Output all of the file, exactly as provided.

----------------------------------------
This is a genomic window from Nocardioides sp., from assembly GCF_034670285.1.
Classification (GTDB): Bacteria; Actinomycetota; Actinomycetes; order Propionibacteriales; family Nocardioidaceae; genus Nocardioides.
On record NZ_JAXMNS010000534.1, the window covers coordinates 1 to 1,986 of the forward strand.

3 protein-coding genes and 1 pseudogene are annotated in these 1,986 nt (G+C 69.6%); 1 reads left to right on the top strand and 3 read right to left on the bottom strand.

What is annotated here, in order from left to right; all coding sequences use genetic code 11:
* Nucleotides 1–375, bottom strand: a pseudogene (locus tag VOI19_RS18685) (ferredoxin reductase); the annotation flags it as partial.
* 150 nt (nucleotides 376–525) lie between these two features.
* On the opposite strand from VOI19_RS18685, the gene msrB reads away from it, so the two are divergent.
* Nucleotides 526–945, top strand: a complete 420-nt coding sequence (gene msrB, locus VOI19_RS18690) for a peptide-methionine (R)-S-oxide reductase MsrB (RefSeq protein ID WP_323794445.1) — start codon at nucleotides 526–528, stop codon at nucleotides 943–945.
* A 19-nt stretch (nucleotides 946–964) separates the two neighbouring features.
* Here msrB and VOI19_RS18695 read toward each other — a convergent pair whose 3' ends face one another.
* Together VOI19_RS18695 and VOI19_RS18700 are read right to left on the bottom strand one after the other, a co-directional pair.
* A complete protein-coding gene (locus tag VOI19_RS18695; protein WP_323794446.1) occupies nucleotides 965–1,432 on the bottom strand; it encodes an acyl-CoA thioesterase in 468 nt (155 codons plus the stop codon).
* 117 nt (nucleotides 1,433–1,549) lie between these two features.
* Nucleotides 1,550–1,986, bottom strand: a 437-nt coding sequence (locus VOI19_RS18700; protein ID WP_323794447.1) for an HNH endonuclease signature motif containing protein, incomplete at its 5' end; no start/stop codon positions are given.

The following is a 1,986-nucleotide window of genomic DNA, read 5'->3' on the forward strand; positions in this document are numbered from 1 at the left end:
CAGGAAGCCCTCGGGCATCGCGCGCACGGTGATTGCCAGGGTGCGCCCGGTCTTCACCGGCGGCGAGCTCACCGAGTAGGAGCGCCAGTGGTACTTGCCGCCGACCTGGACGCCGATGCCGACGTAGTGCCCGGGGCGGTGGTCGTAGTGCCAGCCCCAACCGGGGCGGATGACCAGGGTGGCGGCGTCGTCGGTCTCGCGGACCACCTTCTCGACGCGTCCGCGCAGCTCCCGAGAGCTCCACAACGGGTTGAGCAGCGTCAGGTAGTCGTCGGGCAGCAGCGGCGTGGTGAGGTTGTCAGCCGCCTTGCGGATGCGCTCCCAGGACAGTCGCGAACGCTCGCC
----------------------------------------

This is a genomic window from Nocardioides sp., from assembly GCF_034670285.1.
Classification (GTDB): Bacteria; Actinomycetota; Actinomycetes; order Propionibacteriales; family Nocardioidaceae; genus Nocardioides.
On record NZ_JAXMNS010000534.1, the window covers coordinates 1 to 1,986 of the forward strand.

3 protein-coding genes and 1 pseudogene are annotated in these 1,986 nt (G+C 69.6%); 1 reads left to right on the top strand and 3 read right to left on the bottom strand.

What is annotated here, in order from left to right; all coding sequences use genetic code 11:
* Nucleotides 1–375, bottom strand: a pseudogene (locus tag VOI19_RS18685) (ferredoxin reductase); the annotation flags it as partial.
* 150 nt (nucleotides 376–525) lie between these two features.
* On the opposite strand from VOI19_RS18685, the gene msrB reads away from it, so the two are divergent.
* Nucleotides 526–945, top strand: a complete 420-nt coding sequence (gene msrB, locus VOI19_RS18690) for a peptide-methionine (R)-S-oxide reductase MsrB (RefSeq protein ID WP_323794445.1) — start codon at nucleotides 526–528, stop codon at nucleotides 943–945.
* A 19-nt stretch (nucleotides 946–964) separates the two neighbouring features.
* Here msrB and VOI19_RS18695 read toward each other — a convergent pair whose 3' ends face one another.
* Together VOI19_RS18695 and VOI19_RS18700 are read right to left on the bottom strand one after the other, a co-directional pair.
* A complete protein-coding gene (locus tag VOI19_RS18695; protein WP_323794446.1) occupies nucleotides 965–1,432 on the bottom strand; it encodes an acyl-CoA thioesterase in 468 nt (155 codons plus the stop codon).
* 117 nt (nucleotides 1,433–1,549) lie between these two features.
* Nucleotides 1,550–1,986, bottom strand: a 437-nt coding sequence (locus VOI19_RS18700; protein ID WP_323794447.1) for an HNH endonuclease signature motif containing protein, incomplete at its 5' end; no start/stop codon positions are given.

The following is a 1,986-nucleotide window of genomic DNA, read 5'->3' on the forward strand; positions in this document are numbered from 1 at the left end:
CAGGAAGCCCTCGGGCATCGCGCGCACGGTGATTGCCAGGGTGCGCCCGGTCTTCACCGGCGGCGAGCTCACCGAGTAGGAGCGCCAGTGGTACTTGCCGCCGACCTGGACGCCGATGCCGACGTAGTGCCCGGGGCGGTGGTCGTAGTGCCAGCCCCAACCGGGGCGGATGACCAGGGTGGCGGCGTCGTCGGTCTCGCGGACCACCTTCTCGACGCGTCCGCGCAGCTCCCGAGAGCTCCACAACGGGTTGAGCAGCGTCAGGTAGTCGTCGGGCAGCAGCGGCGTGGTGAGGTTGTCAGCCGCCTTGCGGATGCGCTCCCAGGACAGTCGCGAACGCTCGCC